Time to start designing and demoing mobile first?

24 December 2014

I’ve always had a bit of a problem with responsive design. It too easy to assume the most important context is the size of the screen, too easy to fall into the habit that the way you build a mobile version of a service is to change the presentation layer - just shuffle the same content about the page in a different order and hide a couple of things *.

To make things worse, the term ‘mobile-first’ is often understood by non-developers as “we designed this product for a mobile first!” rather than “we use the mobile CSS as the base and build up from there”.

Websites that work on a mobile are not the same as websites designed for a mobile context. Resizing a browser to make sure it looks OK is probably not good enough any more:

  1. Some tasks are just better suited to mobile/touch or desktop/keyboard - maybe the desktop and mobile version of the service are fundamentally different propositions? It’s worth taking a look at what Evernote have done as a result of understanding the context of how the mobile (app), desktop web and desktop app versions of their product are used. The GOV.UK performance platform team are also exploring this, by making the big screen view of data fundamentally different. Knowing when to build one product or multiple products is going to become increasingly important (I think).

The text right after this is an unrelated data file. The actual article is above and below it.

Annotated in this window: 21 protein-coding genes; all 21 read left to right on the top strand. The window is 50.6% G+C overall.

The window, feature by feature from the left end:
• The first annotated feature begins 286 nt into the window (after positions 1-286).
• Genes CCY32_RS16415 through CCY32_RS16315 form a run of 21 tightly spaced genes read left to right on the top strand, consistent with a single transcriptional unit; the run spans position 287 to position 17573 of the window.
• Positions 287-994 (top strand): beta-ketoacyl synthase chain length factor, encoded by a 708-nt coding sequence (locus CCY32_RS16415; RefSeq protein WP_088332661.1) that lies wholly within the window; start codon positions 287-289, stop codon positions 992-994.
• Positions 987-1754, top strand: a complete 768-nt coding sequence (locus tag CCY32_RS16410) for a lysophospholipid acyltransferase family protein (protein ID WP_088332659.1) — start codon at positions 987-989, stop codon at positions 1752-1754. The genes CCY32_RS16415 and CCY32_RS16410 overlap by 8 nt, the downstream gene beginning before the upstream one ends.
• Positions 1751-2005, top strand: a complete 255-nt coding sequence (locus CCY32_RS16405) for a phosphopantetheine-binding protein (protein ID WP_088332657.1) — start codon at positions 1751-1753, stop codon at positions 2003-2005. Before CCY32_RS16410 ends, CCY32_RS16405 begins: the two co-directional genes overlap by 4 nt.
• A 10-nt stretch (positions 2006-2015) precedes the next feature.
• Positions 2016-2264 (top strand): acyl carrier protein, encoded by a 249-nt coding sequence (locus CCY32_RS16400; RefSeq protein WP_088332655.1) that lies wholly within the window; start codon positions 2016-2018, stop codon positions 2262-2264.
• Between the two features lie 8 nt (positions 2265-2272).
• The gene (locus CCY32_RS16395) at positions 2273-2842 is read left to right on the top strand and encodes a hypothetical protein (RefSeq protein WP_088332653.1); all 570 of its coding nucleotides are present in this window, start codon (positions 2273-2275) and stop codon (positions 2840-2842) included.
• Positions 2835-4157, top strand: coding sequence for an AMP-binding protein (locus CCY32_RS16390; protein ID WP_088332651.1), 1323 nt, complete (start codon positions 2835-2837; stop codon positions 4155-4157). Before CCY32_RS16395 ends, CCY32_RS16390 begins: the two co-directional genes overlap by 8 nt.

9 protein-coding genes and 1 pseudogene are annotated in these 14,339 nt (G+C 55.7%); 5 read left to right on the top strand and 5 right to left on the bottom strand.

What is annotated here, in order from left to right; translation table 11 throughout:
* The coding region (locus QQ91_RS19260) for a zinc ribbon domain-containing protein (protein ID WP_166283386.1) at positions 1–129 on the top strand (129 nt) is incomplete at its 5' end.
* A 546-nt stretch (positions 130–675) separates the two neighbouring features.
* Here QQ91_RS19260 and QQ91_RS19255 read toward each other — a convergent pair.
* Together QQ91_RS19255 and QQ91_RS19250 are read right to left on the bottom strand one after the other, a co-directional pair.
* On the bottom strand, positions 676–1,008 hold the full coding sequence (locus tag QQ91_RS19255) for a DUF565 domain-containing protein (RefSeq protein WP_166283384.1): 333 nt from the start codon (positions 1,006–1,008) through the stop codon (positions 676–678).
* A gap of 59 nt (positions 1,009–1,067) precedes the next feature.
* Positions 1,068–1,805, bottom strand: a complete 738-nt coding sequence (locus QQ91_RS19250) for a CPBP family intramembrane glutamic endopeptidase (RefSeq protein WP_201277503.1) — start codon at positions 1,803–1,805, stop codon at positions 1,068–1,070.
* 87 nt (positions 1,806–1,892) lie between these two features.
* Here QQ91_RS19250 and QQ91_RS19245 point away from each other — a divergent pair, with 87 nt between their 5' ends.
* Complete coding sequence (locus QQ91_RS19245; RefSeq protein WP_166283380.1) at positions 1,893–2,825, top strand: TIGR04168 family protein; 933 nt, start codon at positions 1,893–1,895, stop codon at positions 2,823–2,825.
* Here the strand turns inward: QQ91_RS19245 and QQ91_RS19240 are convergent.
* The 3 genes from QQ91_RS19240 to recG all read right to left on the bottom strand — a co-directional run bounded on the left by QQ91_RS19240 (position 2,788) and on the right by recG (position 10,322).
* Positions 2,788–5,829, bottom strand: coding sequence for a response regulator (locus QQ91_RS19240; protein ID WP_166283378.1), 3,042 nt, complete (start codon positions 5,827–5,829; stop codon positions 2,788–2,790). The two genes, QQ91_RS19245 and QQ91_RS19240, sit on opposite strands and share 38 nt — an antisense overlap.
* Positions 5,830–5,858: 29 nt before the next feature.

2. A web page + javascript on a smartphone can now, among many other things, vibrate, respond to changes in ambient light and proximity, things that are just more useful on a phone than on other devices and open new possibilities. Every page is a potential app.

  3. The design language for mobile software is diverging from that of bigger screen software (remember in the late 90’s early 2000’s when lots of websites looked like desktop software with loads of dropdowns and side menus?). So long as all mobile web apps look like mini-me versions of the desktop browser one (it is hard to find many that do not), they are at risk of being beaten by native apps. Users just are going to start expecting better.

  4. Mobile phones and tablets, with touch as the interface, are set to become the default way people consume the web so we better make sure the mobile web is as good as native apps, or there’s a good chance the web will lose.

I think it’s time for teams to start coding directly on mobile (or at least an emulator) and for product owners to start demanding demos on mobile in the first.**

* I’m not suggesting everyone does this, just that is an easy trap to fall in to. ** I’d be interested to know if anyone has seen any good development setups that replace coding in browser on the development machine with coding on mobile.